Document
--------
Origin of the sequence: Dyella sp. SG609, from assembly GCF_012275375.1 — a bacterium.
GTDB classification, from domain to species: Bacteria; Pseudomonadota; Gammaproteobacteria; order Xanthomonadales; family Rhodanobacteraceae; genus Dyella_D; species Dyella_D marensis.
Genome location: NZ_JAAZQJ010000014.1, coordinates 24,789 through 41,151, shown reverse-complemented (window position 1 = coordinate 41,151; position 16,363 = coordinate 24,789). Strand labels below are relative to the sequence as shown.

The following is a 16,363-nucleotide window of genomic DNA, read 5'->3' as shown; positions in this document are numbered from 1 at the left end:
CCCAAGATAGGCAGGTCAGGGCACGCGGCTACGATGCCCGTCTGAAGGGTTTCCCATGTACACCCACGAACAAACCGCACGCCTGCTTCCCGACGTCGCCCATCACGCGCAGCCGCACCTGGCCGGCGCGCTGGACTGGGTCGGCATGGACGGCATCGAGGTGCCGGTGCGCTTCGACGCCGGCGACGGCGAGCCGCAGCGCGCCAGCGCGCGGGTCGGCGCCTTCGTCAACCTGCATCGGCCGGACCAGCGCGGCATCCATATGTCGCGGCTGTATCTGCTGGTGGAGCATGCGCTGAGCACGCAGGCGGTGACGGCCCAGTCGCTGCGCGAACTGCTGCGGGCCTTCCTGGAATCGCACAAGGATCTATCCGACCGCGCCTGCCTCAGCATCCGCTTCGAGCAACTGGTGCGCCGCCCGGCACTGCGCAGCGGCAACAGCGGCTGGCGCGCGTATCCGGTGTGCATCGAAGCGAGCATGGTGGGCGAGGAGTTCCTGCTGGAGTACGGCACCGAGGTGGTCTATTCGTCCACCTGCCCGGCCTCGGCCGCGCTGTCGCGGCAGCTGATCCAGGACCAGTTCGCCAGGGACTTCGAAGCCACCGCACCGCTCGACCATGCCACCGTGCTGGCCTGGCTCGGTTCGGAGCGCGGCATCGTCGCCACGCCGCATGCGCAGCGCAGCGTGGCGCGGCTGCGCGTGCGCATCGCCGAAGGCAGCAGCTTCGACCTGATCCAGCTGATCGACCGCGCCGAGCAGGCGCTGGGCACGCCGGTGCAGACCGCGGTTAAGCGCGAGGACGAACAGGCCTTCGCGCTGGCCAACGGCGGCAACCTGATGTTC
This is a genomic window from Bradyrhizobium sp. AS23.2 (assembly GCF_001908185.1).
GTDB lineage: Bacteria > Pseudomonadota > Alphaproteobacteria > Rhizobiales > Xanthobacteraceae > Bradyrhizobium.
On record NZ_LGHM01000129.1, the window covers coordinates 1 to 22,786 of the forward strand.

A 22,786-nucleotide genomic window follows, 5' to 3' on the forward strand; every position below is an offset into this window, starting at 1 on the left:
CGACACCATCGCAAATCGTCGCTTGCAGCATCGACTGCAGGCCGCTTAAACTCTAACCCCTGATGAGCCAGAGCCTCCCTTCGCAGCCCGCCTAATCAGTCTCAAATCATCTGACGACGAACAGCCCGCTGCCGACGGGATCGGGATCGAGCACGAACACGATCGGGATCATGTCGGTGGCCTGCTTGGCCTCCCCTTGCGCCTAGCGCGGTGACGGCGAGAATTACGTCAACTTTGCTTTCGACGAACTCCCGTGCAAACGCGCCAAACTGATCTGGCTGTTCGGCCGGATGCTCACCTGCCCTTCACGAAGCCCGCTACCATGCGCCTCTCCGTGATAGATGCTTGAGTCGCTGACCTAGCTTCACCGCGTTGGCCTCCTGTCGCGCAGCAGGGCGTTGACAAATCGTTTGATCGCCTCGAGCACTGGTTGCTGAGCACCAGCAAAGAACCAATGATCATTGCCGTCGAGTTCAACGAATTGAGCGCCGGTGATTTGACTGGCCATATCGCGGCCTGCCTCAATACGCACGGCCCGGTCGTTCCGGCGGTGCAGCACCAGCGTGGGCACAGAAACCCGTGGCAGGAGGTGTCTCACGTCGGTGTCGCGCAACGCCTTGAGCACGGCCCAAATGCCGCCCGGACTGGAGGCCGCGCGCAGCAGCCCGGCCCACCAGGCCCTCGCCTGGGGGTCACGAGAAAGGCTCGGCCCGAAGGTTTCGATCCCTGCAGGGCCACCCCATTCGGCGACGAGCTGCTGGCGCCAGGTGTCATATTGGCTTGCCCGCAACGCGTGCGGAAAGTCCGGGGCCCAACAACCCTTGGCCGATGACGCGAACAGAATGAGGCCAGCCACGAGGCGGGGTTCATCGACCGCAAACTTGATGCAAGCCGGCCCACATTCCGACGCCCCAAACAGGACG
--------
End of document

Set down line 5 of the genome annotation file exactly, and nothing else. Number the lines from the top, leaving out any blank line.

CCCAAGATAGGCAGGTCAGGGCACGCGGCTACGATGCCCGTCTGAAGGGTTTCCCATGTACACCCACGAACAAACCGCACGCCTGCTTCCCGACGTCGCCCATCACGCGCAGCCGCACCTGGCCGGCGCGCTGGACTGGGTCGGCATGGACGGCATCGAGGTGCCGGTGCGCTTCGACGCCGGCGACGGCGAGCCGCAGCGCGCCAGCGCGCGGGTCGGCGCCTTCGTCAACCTGCATCGGCCGGACCAGCGCGGCATCCATATGTCGCGGCTGTATCTGCTGGTGGAGCATGCGCTGAGCACGCAGGCGGTGACGGCCCAGTCGCTGCGCGAACTGCTGCGGGCCTTCCTGGAATCGCACAAGGATCTATCCGACCGCGCCTGCCTCAGCATCCGCTTCGAGCAACTGGTGCGCCGCCCGGCACTGCGCAGCGGCAACAGCGGCTGGCGCGCGTATCCGGTGTGCATCGAAGCGAGCATGGTGGGCGAGGAGTTCCTGCTGGAGTACGGCACCGAGGTGGTCTATTCGTCCACCTGCCCGGCCTCGGCCGCGCTGTCGCGGCAGCTGATCCAGGACCAGTTCGCCAGGGACTTCGAAGCCACCGCACCGCTCGACCATGCCACCGTGCTGGCCTGGCTCGGTTCGGAGCGCGGCATCGTCGCCACGCCGCATGCGCAGCGCAGCGTGGCGCGGCTGCGCGTGCGCATCGCCGAAGGCAGCAGCTTCGACCTGATCCAGCTGATCGACCGCGCCGAGCAGGCGCTGGGCACGCCGGTGCAGACCGCGGTTAAGCGCGAGGACGAACAGGCCTTCGCGCTGGCCAACGGCGGCAACCTGATGTTC